Atlas Shrugged: Part III

Year:
2014
166 Views


This is a story that begins

on a warm spring night...

at a meeting of the 20th

Century Motors employees.

It was a night

I'll never forget.

When the owner of the company

died, his children took over...

and brought in a new plan

to run the factory.

The plan was that everybody would

work as hard as they could,

but share in their salaries

and the profit based on need...

That is, those who claimed

they needed the money most...

were the ones

who got paid the most.

This is a crucial moment

in the history of this company.

Now remember, each of us

now belongs to the other...

by the moral law we all voted

for and we all accept.

I don't.

I don't accept it.

His words caused confusion,

but he stood there like a man

who knew he was right.

And I'm going to put a stop

to this once and for all.

How?

I'll stop

the motor of the world.

Who is that guy?

And with those words,

he was gone.

In the 12 years that followed, lights

went out in the great factories...

which had stood as solid

as oak trees for generations.

Their gates closed as if some silent power

had turned them into lifeless shells.

The world was quietly crumbling

with no end in sight.

The high seas

weren't safe anymore.

Cargo no longer reached

its destination.

Shortages grounded airlines and it

was too expensive for most to drive.

Regulations strangled the production

of coal, gas, oil and nuclear power.

Power outages were frequent because

no copper was available...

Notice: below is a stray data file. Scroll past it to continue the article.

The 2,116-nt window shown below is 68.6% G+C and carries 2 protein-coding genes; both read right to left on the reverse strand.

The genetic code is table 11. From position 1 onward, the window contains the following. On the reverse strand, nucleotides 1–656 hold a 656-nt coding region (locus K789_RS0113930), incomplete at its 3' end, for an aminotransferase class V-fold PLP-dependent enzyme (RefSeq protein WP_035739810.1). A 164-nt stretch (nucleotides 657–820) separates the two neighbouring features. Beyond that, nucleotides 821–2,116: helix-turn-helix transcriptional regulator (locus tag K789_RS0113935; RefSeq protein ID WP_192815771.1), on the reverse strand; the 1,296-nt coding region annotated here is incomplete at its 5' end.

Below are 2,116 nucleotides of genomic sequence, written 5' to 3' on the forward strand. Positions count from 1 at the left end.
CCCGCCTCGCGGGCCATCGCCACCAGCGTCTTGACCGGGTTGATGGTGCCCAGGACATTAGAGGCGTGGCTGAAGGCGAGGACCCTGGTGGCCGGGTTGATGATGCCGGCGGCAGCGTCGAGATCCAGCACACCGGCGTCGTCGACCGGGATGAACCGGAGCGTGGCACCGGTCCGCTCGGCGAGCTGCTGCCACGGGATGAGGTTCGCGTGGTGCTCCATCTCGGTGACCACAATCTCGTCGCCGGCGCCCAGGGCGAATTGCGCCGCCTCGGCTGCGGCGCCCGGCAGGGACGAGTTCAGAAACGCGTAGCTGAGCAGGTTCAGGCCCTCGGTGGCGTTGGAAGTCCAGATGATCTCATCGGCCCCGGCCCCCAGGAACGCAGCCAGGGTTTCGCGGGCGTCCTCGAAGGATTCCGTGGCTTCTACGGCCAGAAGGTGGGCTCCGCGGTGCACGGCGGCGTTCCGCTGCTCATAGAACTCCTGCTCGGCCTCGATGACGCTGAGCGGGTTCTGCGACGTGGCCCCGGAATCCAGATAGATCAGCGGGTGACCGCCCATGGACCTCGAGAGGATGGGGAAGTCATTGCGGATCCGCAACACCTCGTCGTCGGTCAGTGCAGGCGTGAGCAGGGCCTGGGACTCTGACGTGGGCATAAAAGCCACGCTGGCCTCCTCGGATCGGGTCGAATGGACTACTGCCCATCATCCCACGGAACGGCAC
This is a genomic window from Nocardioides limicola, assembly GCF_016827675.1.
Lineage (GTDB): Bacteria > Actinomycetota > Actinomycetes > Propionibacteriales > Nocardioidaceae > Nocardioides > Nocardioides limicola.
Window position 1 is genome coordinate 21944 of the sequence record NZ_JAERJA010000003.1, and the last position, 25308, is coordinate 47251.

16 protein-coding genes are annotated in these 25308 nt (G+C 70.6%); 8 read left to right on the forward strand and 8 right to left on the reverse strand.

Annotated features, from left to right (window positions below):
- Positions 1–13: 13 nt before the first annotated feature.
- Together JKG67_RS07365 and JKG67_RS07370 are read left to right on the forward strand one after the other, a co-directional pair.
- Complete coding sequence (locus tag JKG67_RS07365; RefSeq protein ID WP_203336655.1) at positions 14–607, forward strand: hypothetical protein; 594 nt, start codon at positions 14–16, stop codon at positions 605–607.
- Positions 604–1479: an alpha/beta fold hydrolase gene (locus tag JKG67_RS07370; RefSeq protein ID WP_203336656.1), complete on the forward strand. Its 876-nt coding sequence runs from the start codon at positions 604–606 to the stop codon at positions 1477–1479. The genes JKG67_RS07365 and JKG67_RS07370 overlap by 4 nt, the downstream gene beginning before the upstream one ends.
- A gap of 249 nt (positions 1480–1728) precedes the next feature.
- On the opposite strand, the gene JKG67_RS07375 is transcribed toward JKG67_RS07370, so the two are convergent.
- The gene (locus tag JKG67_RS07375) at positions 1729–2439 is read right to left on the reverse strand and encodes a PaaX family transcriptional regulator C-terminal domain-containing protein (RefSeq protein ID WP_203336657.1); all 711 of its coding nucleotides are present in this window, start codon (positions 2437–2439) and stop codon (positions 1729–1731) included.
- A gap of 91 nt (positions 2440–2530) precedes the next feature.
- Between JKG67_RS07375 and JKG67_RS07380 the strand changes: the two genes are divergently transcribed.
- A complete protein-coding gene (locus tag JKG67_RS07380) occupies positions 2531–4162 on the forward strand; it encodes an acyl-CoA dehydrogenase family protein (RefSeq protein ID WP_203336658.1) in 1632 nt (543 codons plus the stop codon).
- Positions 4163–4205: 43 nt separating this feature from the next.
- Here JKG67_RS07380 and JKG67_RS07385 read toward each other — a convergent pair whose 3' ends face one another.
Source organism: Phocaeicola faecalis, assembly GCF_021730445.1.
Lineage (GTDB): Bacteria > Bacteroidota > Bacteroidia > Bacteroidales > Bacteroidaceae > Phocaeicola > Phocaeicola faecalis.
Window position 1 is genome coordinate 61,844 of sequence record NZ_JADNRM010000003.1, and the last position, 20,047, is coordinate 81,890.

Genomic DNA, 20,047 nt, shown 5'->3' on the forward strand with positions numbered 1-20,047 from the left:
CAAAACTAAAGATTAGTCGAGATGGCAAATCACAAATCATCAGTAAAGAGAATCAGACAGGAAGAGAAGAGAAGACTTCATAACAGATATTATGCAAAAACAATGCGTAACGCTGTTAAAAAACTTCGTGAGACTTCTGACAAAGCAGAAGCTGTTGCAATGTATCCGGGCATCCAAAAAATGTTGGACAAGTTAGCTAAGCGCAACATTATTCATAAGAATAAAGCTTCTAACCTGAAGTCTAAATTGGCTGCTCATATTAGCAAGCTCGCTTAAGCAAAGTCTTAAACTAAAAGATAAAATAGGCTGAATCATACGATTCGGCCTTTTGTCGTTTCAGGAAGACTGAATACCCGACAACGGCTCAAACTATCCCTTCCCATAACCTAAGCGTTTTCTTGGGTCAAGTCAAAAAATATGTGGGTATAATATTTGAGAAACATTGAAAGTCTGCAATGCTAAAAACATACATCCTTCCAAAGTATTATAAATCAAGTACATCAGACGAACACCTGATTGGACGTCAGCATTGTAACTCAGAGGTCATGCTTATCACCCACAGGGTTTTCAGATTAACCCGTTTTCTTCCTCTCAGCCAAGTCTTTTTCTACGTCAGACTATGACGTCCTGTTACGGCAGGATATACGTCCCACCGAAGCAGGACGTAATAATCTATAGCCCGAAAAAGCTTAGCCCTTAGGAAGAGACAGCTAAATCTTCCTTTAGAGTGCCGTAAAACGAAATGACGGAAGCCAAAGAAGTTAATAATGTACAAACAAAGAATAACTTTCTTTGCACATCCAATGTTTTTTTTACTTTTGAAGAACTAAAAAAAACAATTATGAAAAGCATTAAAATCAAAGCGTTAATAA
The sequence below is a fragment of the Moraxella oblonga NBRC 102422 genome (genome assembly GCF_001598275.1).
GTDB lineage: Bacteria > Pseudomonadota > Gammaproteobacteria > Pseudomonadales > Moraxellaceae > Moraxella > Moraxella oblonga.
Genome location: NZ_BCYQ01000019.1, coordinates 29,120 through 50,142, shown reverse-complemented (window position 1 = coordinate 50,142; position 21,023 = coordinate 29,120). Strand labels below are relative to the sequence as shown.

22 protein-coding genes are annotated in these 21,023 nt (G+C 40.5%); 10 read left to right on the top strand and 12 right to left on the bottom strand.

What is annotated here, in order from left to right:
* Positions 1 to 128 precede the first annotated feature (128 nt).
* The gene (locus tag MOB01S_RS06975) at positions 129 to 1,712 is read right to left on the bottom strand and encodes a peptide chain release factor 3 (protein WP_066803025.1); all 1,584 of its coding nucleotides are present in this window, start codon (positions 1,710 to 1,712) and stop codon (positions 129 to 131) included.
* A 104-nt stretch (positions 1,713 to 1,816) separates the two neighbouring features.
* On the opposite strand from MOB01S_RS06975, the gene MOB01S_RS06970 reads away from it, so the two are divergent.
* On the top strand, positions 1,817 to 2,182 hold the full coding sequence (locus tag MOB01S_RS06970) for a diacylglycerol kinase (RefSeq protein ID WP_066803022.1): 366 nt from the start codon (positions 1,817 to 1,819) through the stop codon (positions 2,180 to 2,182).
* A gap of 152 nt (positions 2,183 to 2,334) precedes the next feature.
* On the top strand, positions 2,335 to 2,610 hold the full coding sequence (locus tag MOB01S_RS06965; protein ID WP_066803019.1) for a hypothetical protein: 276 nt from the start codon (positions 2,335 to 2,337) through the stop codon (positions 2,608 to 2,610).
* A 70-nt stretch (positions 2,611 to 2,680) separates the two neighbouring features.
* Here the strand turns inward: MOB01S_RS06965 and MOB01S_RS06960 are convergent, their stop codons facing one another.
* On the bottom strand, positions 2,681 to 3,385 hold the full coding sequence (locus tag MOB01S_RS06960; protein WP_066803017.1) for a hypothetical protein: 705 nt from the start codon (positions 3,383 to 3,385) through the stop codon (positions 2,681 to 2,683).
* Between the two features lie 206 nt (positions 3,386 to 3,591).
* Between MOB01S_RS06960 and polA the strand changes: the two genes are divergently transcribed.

to maintain

the transmission lines.

Taggart Transcontinental, the

largest railroad in the country,

was one of the few things

still operating.

We began to wonder, we began to

talk about what he'd said...

and thought maybe

he'd kept his word...

That perhaps he had stopped

the motor of the world.

Some even tried to look for him, but

he had vanished without a trace,

and so had

a lot of other people.

We wondered what sort of impossible

power he had to keep his promise.

All the best and the brightest seemed

to be disappearing without explanation.

Perhaps people kept asking

the question...

because they knew something had

gone missing from the world.

Perhaps this is why

we began to say it.

We couldn't help but think

of the young lab engineer...

who said he would stop

the motor of the world.

You see, his name was...

Who is John Galt?

John Galt.

Don't... Don't move.

Miss Taggart, you're hurt.

- You know me.

- For many years.

- Do I know you?

- I think you do.

- What is your name?

- John Galt.

Your name is John Galt?

Why does that frighten you?

Because I believe you.

Was it you I was following?

Yes.

Where's your plane?

It's...

It's on the landing strip.

Landing strip?

On the other side of the valley.

There was no...

There was nothing.

Look. Closely.

You see that refracted image?

It's to keep out the uninvited.

I'll call Doc Hendricks.

See what you can do.

Right.

Hey, Doc.

Yeah, it's the plane.

Dagny. Are you all right?

Is that Dr. Akston?

Well, thank goodness for that.

I saved what I could

from the wreck.

The last time I saw you, I told

you you would never find him...

- and now here you are in his arms.

- In whose arms?

The man you were looking for...

My philosophy student.

The man who invented the motor.

You invented the motor?

You're lucky

you didn't break your neck.

- Is she all right?

- Appears to be.

Well, we didn't plan for this.

She'll be my responsibility.

Where are we?

Mulligan's Valley.

Midas!

- That was quite a stunt, Dagny.

- What are you doing here?

I saw your plane.

I never imagined